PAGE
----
Did you know that before the ancient Egyptians started honoring the dead by building pyramids, they did so by brewing beer? In fact, archaeologists from Egypt and the United States recently discovered a 5,000-year-old large-scale brewery at a funerary site in North Abydos, making it the oldest known brewery in the world. The team at Cheers All brings you the story of what may be the oldest beer drinkers in the world.
Archeologists uncovered eight large areas for beer production, each containing about 40 earthenware pots arranged in rows, that they believe date back to the time of King Narmer, Egypt’s ruler around 3150 B.C. and founder of the First Dynasty that unified Egypt. They believe the pots were used to heat a mixture of grain and water, which were held in place by clay levers, to make beer.
The brewery was discovered in Abydos which is known to be an ancient burial ground in the desert. Experts say that evidence located at the site supports the idea that the beer was used in sacrificial rituals. In fact, the brewery “may have been built specifically to supply the royal rituals that were taking place inside the funeral facilities of the kings of Egypt,” says joint expedition leader Matthew Adams, an archaeologist at New York University.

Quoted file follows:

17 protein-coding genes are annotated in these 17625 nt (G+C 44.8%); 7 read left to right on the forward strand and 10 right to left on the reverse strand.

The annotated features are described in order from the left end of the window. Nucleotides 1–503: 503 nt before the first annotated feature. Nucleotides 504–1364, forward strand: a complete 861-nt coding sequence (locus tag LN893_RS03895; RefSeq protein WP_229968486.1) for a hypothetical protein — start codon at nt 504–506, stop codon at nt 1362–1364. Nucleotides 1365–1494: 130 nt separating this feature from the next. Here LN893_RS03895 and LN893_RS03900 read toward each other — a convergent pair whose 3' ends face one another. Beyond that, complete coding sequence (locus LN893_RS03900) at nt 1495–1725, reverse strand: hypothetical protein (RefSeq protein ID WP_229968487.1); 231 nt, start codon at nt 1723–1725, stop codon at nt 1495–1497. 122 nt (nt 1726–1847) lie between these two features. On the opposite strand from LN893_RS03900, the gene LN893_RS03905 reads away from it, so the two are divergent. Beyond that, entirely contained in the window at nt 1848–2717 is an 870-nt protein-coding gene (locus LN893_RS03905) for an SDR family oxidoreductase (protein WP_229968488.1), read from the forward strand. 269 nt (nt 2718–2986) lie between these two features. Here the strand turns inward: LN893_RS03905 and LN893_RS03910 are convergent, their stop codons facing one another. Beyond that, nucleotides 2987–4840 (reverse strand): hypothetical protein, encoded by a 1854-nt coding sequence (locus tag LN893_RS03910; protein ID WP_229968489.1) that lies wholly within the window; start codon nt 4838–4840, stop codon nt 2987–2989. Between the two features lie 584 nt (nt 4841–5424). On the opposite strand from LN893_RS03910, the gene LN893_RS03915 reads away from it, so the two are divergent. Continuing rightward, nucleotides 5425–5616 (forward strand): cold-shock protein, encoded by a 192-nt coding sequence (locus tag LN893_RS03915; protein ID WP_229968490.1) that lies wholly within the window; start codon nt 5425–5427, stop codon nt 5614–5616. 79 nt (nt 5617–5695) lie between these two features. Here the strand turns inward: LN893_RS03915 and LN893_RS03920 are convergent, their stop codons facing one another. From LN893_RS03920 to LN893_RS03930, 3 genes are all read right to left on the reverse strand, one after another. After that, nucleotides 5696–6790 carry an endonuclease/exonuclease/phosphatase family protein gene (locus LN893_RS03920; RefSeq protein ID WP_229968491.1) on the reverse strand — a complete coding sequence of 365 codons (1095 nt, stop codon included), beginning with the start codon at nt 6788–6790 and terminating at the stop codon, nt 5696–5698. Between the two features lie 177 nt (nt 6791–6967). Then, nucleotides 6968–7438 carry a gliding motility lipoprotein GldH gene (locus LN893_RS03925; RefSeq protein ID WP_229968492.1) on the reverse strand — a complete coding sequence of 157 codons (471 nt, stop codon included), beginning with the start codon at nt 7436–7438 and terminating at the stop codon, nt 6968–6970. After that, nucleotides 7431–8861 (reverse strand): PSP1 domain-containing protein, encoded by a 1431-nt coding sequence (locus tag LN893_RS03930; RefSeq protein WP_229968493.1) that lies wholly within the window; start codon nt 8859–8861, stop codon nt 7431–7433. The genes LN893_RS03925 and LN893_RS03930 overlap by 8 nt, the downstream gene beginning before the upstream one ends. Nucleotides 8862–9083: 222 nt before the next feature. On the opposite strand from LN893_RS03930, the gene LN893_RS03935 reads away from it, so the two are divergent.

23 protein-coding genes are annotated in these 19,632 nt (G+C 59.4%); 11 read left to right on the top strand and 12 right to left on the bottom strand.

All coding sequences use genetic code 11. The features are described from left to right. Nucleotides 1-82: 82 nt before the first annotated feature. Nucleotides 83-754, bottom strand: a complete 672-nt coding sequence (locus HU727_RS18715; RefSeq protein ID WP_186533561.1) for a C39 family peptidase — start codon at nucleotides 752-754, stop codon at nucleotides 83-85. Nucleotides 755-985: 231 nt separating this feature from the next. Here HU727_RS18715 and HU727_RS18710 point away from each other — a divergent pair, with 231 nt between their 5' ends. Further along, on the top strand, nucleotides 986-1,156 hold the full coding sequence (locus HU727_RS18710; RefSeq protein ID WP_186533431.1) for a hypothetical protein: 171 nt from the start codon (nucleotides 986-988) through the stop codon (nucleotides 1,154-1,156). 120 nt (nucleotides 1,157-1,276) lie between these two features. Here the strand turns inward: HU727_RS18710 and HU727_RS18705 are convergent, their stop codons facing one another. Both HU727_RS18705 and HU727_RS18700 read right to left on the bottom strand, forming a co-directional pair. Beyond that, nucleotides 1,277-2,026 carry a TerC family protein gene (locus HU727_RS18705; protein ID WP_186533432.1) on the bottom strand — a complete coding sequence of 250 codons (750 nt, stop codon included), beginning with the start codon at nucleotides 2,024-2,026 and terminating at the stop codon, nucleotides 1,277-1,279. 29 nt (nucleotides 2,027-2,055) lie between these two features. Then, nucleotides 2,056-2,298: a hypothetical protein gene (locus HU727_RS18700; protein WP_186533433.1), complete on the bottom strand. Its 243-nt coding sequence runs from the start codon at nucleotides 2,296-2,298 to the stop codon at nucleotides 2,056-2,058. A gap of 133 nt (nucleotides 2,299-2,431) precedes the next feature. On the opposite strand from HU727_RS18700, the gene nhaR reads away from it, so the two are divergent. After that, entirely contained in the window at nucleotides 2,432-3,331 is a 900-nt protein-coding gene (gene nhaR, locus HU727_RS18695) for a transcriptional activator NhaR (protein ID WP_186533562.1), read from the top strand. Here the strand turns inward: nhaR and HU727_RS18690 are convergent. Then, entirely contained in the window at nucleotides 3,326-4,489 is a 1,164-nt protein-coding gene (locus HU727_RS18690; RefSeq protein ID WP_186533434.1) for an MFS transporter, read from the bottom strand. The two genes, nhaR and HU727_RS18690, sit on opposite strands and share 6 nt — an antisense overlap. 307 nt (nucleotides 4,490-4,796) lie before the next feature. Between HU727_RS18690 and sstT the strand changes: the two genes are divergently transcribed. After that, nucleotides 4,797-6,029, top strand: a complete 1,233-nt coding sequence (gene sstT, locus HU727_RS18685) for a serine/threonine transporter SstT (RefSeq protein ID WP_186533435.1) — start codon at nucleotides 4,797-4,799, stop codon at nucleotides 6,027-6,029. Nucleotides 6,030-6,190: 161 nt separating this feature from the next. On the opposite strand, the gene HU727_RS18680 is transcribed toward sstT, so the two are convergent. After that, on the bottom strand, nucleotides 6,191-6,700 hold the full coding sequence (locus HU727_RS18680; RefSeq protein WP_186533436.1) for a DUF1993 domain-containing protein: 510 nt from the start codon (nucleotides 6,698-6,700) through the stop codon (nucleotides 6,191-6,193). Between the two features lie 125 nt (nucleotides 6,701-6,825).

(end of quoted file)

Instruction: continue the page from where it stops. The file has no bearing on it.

The site was investigated more than a century ago by British archaeologist T. Eric Peet who uncovered what he thought were systems for drying grain to guard against rot. More recent exploration at other similar Egyptian sites suggested that these features were, in fact, used for beer-making. The site was lost after Peet’s initial discovery until it was rediscovered in 2018 using magnetic survey technology. The scale of the brewery made it unique, allowing the Egyptians to make 5,900 gallons of beer at a time. To put that in perspective, it is enough to give 40,000 people a pint of beer. Experts believe it may be the world’s earliest example of industrial-scale beer production.
Abydos, one of the oldest cities in Egypt, is known to be the location of tombs of kings dating back even before the start of the dynastic system, serving as the royal cemetery for the first and second dynasties. It was also a site dedicated to the dead once the pyramids began to be constructed, during the Old Kingdom period. Royal cultic enclosures were built at Abydos where people conducted rituals with offerings to the dead on a large scale. Among those offerings were thousands of pottery “beer jars” found at or near some of funerary temples.
If you are a craft beer drinker, visit the Cheers All website to purchase glassware and other merchandise geared toward beer lovers.